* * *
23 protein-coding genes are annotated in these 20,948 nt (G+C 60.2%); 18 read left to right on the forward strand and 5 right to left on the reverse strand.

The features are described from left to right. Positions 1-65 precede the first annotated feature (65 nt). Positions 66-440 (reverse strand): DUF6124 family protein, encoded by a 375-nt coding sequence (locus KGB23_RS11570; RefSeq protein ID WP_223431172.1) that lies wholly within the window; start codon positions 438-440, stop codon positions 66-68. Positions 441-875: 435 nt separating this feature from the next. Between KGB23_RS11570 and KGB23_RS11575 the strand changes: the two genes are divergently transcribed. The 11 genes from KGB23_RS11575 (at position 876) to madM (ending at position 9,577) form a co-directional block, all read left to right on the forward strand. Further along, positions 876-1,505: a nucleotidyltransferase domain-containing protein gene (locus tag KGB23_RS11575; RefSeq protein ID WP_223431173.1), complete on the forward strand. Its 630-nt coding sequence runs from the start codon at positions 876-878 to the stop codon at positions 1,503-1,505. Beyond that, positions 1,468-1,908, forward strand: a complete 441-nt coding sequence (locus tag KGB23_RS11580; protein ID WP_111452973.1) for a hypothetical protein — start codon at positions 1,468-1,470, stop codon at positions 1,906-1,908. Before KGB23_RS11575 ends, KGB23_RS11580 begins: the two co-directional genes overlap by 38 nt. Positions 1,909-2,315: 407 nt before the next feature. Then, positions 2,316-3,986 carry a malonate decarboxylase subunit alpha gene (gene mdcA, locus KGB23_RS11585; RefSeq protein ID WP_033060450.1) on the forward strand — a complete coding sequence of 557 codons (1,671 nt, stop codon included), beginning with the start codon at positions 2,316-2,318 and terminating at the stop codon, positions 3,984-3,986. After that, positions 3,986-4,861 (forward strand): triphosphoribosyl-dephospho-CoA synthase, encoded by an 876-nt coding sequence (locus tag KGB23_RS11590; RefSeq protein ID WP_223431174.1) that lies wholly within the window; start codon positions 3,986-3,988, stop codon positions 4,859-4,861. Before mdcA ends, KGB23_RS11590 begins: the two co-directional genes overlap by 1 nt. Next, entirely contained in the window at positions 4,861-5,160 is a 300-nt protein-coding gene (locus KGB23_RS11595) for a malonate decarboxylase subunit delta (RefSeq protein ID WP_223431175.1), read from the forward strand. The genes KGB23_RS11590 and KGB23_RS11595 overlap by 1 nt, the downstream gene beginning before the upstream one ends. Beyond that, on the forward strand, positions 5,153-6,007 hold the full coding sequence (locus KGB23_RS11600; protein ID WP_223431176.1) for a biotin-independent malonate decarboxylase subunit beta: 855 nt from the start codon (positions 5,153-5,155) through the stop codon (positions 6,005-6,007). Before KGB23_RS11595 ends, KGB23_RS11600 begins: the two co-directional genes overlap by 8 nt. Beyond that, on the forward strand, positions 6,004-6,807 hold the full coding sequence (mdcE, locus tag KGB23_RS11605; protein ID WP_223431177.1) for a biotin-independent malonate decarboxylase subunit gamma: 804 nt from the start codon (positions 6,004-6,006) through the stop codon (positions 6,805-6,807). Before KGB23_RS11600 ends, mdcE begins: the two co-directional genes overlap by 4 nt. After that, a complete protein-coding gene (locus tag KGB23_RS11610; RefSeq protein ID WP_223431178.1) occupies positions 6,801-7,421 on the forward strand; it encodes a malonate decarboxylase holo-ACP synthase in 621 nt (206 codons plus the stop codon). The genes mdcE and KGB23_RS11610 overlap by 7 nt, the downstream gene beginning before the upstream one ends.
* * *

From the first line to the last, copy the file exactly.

23 protein-coding genes are annotated in these 20,948 nt (G+C 60.2%); 18 read left to right on the forward strand and 5 right to left on the reverse strand.

The features are described from left to right. Positions 1-65 precede the first annotated feature (65 nt). Positions 66-440 (reverse strand): DUF6124 family protein, encoded by a 375-nt coding sequence (locus KGB23_RS11570; RefSeq protein ID WP_223431172.1) that lies wholly within the window; start codon positions 438-440, stop codon positions 66-68. Positions 441-875: 435 nt separating this feature from the next. Between KGB23_RS11570 and KGB23_RS11575 the strand changes: the two genes are divergently transcribed. The 11 genes from KGB23_RS11575 (at position 876) to madM (ending at position 9,577) form a co-directional block, all read left to right on the forward strand. Further along, positions 876-1,505: a nucleotidyltransferase domain-containing protein gene (locus tag KGB23_RS11575; RefSeq protein ID WP_223431173.1), complete on the forward strand. Its 630-nt coding sequence runs from the start codon at positions 876-878 to the stop codon at positions 1,503-1,505. Beyond that, positions 1,468-1,908, forward strand: a complete 441-nt coding sequence (locus tag KGB23_RS11580; protein ID WP_111452973.1) for a hypothetical protein — start codon at positions 1,468-1,470, stop codon at positions 1,906-1,908. Before KGB23_RS11575 ends, KGB23_RS11580 begins: the two co-directional genes overlap by 38 nt. Positions 1,909-2,315: 407 nt before the next feature. Then, positions 2,316-3,986 carry a malonate decarboxylase subunit alpha gene (gene mdcA, locus KGB23_RS11585; RefSeq protein ID WP_033060450.1) on the forward strand — a complete coding sequence of 557 codons (1,671 nt, stop codon included), beginning with the start codon at positions 2,316-2,318 and terminating at the stop codon, positions 3,984-3,986. After that, positions 3,986-4,861 (forward strand): triphosphoribosyl-dephospho-CoA synthase, encoded by an 876-nt coding sequence (locus tag KGB23_RS11590; RefSeq protein ID WP_223431174.1) that lies wholly within the window; start codon positions 3,986-3,988, stop codon positions 4,859-4,861. Before mdcA ends, KGB23_RS11590 begins: the two co-directional genes overlap by 1 nt. Next, entirely contained in the window at positions 4,861-5,160 is a 300-nt protein-coding gene (locus KGB23_RS11595) for a malonate decarboxylase subunit delta (RefSeq protein ID WP_223431175.1), read from the forward strand. The genes KGB23_RS11590 and KGB23_RS11595 overlap by 1 nt, the downstream gene beginning before the upstream one ends. Beyond that, on the forward strand, positions 5,153-6,007 hold the full coding sequence (locus KGB23_RS11600; protein ID WP_223431176.1) for a biotin-independent malonate decarboxylase subunit beta: 855 nt from the start codon (positions 5,153-5,155) through the stop codon (positions 6,005-6,007). Before KGB23_RS11595 ends, KGB23_RS11600 begins: the two co-directional genes overlap by 8 nt. Beyond that, on the forward strand, positions 6,004-6,807 hold the full coding sequence (mdcE, locus tag KGB23_RS11605; protein ID WP_223431177.1) for a biotin-independent malonate decarboxylase subunit gamma: 804 nt from the start codon (positions 6,004-6,006) through the stop codon (positions 6,805-6,807). Before KGB23_RS11600 ends, mdcE begins: the two co-directional genes overlap by 4 nt. After that, a complete protein-coding gene (locus tag KGB23_RS11610; RefSeq protein ID WP_223431178.1) occupies positions 6,801-7,421 on the forward strand; it encodes a malonate decarboxylase holo-ACP synthase in 621 nt (206 codons plus the stop codon). The genes mdcE and KGB23_RS11610 overlap by 7 nt, the downstream gene beginning before the upstream one ends.